Renal cancer drug temsirolimus shows promise against mesothelioma

A drug commonly used to treat kidney cancer may increase the effectiveness of chemotherapy for mesothelioma, according to a study published in the May issue of the Journal of Thoracic Oncology.

Temsirolimus, a kinase inhibitor, blocks the action of mammalian target of rapamycin (mTOR), a protein that regulates cell growth, which can slow tumor growth. It's used to treat advanced .

But researchers in Austria have found that temsirolimus also may slow the growth of malignant pleural mesothelioma cells. Mesothelioma, a that is usually caused by exposure to asbestos and may not appear until 30 to 50 years after exposure, frequently resists and .

The researchers found that temsirolimus strongly blocked mTOR-mediated signals and had a cytostatic, or growth-stopping, effect on all mesothelioma cells. However, mesothelioma cells that were resistant to cisplatin, a widely used chemotherapy drug, showed hypersensitivity against temsirolimus.

That suggests that mTOR inhibitors like temsirolimus might be a promising treatment strategy either in combination with chemotherapy or as second-line treatment after chemotherapy failure.

"Malignant mesothelioma is a severe human malignancy characterized by a very bad prognosis, with a mean patient survival time of less than one year," said Professor Walter Berger, PhD, of the Institute of Cancer Research at the Medical University of Vienna. "This unacceptable situation is mainly caused by late diagnosis combined with a distinct resistance to all forms of systemic therapy available so far. Mesothelioma is frequently caused by asbestos exposure and unfortunately -- based on the long latency period -- the incidence peak lies, despite the ban on asbestos, still ahead. Consequently, novel therapeutic options for this devastative disease are urgently needed.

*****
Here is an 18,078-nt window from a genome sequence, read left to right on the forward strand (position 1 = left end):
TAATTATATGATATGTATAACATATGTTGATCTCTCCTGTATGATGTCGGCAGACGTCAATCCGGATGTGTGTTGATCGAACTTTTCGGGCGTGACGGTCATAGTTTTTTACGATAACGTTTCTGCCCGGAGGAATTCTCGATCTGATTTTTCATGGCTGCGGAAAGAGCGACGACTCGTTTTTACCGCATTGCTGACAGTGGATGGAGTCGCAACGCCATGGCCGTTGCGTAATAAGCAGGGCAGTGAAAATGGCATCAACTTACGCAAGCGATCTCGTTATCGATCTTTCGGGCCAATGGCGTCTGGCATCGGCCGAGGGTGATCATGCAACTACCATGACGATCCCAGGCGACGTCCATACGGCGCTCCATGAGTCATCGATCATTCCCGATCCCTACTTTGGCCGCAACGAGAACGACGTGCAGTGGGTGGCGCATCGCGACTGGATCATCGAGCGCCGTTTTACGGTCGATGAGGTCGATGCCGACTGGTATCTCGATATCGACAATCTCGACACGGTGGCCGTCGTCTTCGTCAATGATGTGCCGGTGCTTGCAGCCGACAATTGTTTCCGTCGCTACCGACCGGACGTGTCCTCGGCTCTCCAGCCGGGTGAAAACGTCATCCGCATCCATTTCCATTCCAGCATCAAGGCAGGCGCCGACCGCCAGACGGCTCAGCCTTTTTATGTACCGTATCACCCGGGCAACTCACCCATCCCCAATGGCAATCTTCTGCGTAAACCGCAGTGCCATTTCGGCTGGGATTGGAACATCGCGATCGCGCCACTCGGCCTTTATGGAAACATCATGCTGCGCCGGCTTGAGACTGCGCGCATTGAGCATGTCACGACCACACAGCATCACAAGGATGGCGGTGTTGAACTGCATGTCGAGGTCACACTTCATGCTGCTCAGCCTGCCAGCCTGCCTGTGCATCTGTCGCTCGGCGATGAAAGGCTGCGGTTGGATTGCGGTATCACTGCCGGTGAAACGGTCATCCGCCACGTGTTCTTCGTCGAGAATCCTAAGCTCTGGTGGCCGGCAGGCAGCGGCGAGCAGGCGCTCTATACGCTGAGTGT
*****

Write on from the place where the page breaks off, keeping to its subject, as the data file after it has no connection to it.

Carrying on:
"In our preclinical study, published in the JTO, we were able to demonstrate that inhibition of the major oncogene mTOR is active against human mesothelioma especially after development of chemotherapy resistance both in vitro and in vivo," Berger said. "These results suggest the initiation of clinical trials involving mTOR inhibitors as a novel anti-mesothelioma strategy."

Provided by International Association for the Study of Lung Cancer

not rated yet

Related Stories

Possible vaccine for mesothelioma proven safe

Mar 04, 2010

Researchers have demonstrated the safety of a potential vaccine against mesothelioma, a rare cancer associated primarily with asbestos exposure. The vaccine, which infuses uses a patient's own dendritic cells (DC) with antigen ...

Mystery unraveled: How asbestos causes cancer

Jun 29, 2010

More than 20 million people in the U.S., and many more worldwide, who have been exposed to asbestos are at risk of developing mesothelioma, a malignant cancer of the membranes that cover the lungs and abdomen that is resistant ...

Asbestos disease projections too low

Apr 02, 2007

Current predictions of the future incidence of asbestos-related disease have been substantially underestimated, according to new modelling to be presented in Melbourne today by an epidemiologist from The Australian National ...

Recommended for you

Generation of tanners see spike in deadly melanoma

11 hours ago

(AP)—Stop sunbathing and using indoor tanning beds, the acting U.S. surgeon general warned in a report released Tuesday that cites an alarming 200 percent jump in deadly melanoma cases since 1973.

Penn team makes cancer glow to improve surgical outcomes

11 hours ago

The best way to cure most cases of cancer is to surgically remove the tumor. The Achilles heel of this approach, however, is that the surgeon may fail to extract the entire tumor, leading to a local recurrence.

User comments